It seems that both systems were designed for music teachers who spend a lot of admin time cancelling lessons, rescheduling lessons and tracking make- up credits.

That said,most of the things they do can be done better by acounting and scheduling programs that will cost you less money.

Here’s how they are the same:

  • Includes a website: If you want to make your website exactly what you want it to be, get ready for frustration. If you’re not tech savvy and you just want a website, it could be a good option.
  • Tracks current/former student data – any accounting software will do this.
  • Tracks families with multiple children and allows you to add more children later- also easy to track in most accounting programs.
  • Lets you keep track of notes for student lessons.  If you have a lot of students, this function could make it worth paying for.  (I use a paper notebook, so I wouldn’t use it)
  • Schedule recurring lessons, events, groups, etc. A free or low cost scheduling program (which I’ll talk about in the next post) can do this just as effectively and can allow students to sign up for themselves (instead of you doing it for them!).
  • Allows students to cancel – If you let students reschedule on their own there is some set up work on the back end.
  • You’re also responsible for issuing the make up credit if you offer make up credits. If you don’t reschedule or offer make up credits, you probably don’t need such a complex calendar function.
  • Bill by the lesson based on when a student is scheduled on your calendar. Since I recommend charging in advance on a monthly or quarterly basis, I would not use this feature, but if you are committed to running your studio this way, it would help.
  • Some rudimentary accounting and billing functions, but don’t depend on them. The accounting functions lack my big 3 criteria (read about the big 3 criteria here). It would require a LOT of data entry (to enter your expenses).  Taxes (especially sales tax) are not adequately tracked.  Audit trail is poor because of the data entry issues.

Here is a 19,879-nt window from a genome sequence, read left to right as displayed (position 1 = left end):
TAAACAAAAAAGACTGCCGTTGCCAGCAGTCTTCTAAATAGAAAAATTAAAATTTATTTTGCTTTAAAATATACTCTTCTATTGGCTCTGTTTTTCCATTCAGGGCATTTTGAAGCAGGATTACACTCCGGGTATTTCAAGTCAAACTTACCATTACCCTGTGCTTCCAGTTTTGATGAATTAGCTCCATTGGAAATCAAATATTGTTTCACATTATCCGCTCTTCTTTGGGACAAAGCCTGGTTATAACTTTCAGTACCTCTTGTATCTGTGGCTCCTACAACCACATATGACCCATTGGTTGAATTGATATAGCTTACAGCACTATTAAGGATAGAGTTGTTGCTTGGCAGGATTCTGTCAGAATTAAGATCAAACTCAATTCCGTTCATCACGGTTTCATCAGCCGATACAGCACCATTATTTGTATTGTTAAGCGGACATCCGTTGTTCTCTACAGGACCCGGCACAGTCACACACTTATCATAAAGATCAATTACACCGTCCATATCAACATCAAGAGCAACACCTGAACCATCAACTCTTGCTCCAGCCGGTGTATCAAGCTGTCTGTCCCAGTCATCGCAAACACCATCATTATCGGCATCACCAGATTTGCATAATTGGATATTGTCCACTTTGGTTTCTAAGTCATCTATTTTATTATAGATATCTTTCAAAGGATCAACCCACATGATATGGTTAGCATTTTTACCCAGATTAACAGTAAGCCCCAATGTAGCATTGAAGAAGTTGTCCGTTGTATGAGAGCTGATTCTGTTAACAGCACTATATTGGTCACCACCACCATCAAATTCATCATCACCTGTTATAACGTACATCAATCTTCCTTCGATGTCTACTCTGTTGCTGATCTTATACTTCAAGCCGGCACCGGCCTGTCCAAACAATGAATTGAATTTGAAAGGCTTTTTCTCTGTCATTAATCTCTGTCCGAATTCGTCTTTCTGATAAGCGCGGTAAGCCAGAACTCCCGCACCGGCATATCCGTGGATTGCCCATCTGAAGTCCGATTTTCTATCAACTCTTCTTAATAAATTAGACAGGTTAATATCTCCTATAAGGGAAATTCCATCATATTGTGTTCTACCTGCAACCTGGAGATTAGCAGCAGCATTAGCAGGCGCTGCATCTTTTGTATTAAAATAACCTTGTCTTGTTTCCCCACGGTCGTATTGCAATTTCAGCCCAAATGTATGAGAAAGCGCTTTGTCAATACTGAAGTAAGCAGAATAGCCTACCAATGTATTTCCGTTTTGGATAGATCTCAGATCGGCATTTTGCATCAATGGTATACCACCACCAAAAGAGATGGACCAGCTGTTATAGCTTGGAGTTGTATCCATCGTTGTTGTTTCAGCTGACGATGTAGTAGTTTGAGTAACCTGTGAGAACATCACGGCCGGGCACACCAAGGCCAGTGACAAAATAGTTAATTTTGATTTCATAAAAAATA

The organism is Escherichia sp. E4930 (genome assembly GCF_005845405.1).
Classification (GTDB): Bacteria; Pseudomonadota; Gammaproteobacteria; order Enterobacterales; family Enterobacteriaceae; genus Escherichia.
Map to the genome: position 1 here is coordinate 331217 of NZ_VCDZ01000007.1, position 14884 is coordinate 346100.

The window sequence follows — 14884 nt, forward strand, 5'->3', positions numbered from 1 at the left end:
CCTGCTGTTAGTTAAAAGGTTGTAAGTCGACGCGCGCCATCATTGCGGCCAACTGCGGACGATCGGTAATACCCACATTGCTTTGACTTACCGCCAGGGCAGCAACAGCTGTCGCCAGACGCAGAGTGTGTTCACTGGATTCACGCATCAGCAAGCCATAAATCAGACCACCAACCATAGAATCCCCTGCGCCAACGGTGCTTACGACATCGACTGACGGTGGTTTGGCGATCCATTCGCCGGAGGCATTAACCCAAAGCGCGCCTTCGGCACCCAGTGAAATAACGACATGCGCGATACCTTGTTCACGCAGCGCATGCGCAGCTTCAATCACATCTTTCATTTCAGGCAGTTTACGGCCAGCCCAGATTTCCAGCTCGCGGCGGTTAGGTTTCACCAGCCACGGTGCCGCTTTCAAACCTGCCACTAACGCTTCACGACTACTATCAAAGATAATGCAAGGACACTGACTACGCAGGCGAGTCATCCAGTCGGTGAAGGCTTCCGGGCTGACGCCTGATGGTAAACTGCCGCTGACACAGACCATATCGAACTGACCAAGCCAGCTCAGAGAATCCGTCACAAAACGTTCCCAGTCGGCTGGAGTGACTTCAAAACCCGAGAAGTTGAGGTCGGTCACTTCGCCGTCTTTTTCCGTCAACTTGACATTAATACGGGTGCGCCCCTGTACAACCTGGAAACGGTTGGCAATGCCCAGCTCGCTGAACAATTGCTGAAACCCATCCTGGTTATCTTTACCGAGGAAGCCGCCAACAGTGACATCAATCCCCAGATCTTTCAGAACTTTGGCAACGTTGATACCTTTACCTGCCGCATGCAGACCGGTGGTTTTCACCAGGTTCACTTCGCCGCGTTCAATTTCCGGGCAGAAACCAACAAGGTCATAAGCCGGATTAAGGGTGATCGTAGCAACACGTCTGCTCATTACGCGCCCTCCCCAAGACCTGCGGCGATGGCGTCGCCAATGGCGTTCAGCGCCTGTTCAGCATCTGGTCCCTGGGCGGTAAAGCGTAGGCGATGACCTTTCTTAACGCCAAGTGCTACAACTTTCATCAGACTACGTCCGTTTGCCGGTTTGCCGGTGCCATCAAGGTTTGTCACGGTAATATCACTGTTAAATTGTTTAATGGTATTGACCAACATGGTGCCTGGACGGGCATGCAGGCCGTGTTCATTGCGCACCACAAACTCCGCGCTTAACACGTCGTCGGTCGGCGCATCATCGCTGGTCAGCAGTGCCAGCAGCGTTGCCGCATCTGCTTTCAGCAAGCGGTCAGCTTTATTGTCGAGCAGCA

Here’s how they differ:

Music Teacher’s Helper:

  • No Student Lead Tracker – Some accounting programs have this and some don’t.
  • Can Schedule invoices to go every month, and accept payments either automatically or by a customer clicking a link in the email. But, it would be easier with any decent accounting program for a similar or lower cost.
  • Can’t track Sales Tax at all.

My Music Staff

  • DOES have a lead tracker so you can track prospective students – Some accounting programs have this and some don’t.
  • MMS accomodates multiple teachers.
  • Tracks mileage, but you have to enter the mileage rate yourself. Be sure you look it up on the IRS website first! I track my mileage in Excel and on a paper log—a google doc would work as well.
  • I could not figure out how to create a recurring invoice, even though it allows you to bill students the same amount every month. I believe monthly billing without corresponding invoice creation is an audit trail problem.
  • As a Canadian company, MMS seems to not be very familiar with U.S. tax laws, sales tax, or mileage reimbursement rates. To their credit, as of August 2014, they were in beta testing to roll out a sales tax function—probably as a result of my email to them.

Final Thoughts on Music Teachers Helper and My Music Staff

  1. If you love the scheduling and note keeping parts of either program,  by all means keep using them!
  2. If you DO want to keep using them, My Music Staff is probably a better value for your money if you have more than a few students.